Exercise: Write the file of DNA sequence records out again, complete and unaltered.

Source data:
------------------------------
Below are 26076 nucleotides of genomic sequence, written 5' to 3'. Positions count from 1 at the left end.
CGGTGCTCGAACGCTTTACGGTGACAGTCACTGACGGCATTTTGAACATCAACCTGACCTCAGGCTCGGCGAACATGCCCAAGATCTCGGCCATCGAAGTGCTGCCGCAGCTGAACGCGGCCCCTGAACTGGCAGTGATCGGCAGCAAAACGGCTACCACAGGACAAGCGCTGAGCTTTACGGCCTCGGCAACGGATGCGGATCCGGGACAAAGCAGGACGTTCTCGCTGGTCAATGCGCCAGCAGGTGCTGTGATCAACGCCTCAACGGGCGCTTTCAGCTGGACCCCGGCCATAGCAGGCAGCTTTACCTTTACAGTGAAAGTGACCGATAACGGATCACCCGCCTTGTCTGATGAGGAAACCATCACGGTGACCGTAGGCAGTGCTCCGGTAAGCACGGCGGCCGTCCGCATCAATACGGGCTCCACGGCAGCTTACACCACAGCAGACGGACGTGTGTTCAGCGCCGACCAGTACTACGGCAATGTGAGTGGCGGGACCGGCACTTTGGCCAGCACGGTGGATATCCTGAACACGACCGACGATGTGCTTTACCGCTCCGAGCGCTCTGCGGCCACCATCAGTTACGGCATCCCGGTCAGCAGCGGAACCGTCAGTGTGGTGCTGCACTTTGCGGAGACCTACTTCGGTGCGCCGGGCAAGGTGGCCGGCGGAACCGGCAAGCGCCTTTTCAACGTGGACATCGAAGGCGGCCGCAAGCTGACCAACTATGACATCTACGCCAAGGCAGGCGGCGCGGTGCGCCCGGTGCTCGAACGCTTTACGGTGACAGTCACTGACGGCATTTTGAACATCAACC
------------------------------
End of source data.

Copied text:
Below are 26076 nucleotides of genomic sequence, written 5' to 3'. Positions count from 1 at the left end.
CGGTGCTCGAACGCTTTACGGTGACAGTCACTGACGGCATTTTGAACATCAACCTGACCTCAGGCTCGGCGAACATGCCCAAGATCTCGGCCATCGAAGTGCTGCCGCAGCTGAACGCGGCCCCTGAACTGGCAGTGATCGGCAGCAAAACGGCTACCACAGGACAAGCGCTGAGCTTTACGGCCTCGGCAACGGATGCGGATCCGGGACAAAGCAGGACGTTCTCGCTGGTCAATGCGCCAGCAGGTGCTGTGATCAACGCCTCAACGGGCGCTTTCAGCTGGACCCCGGCCATAGCAGGCAGCTTTACCTTTACAGTGAAAGTGACCGATAACGGATCACCCGCCTTGTCTGATGAGGAAACCATCACGGTGACCGTAGGCAGTGCTCCGGTAAGCACGGCGGCCGTCCGCATCAATACGGGCTCCACGGCAGCTTACACCACAGCAGACGGACGTGTGTTCAGCGCCGACCAGTACTACGGCAATGTGAGTGGCGGGACCGGCACTTTGGCCAGCACGGTGGATATCCTGAACACGACCGACGATGTGCTTTACCGCTCCGAGCGCTCTGCGGCCACCATCAGTTACGGCATCCCGGTCAGCAGCGGAACCGTCAGTGTGGTGCTGCACTTTGCGGAGACCTACTTCGGTGCGCCGGGCAAGGTGGCCGGCGGAACCGGCAAGCGCCTTTTCAACGTGGACATCGAAGGCGGCCGCAAGCTGACCAACTATGACATCTACGCCAAGGCAGGCGGCGCGGTGCGCCCGGTGCTCGAACGCTTTACGGTGACAGTCACTGACGGCATTTTGAACATCAACC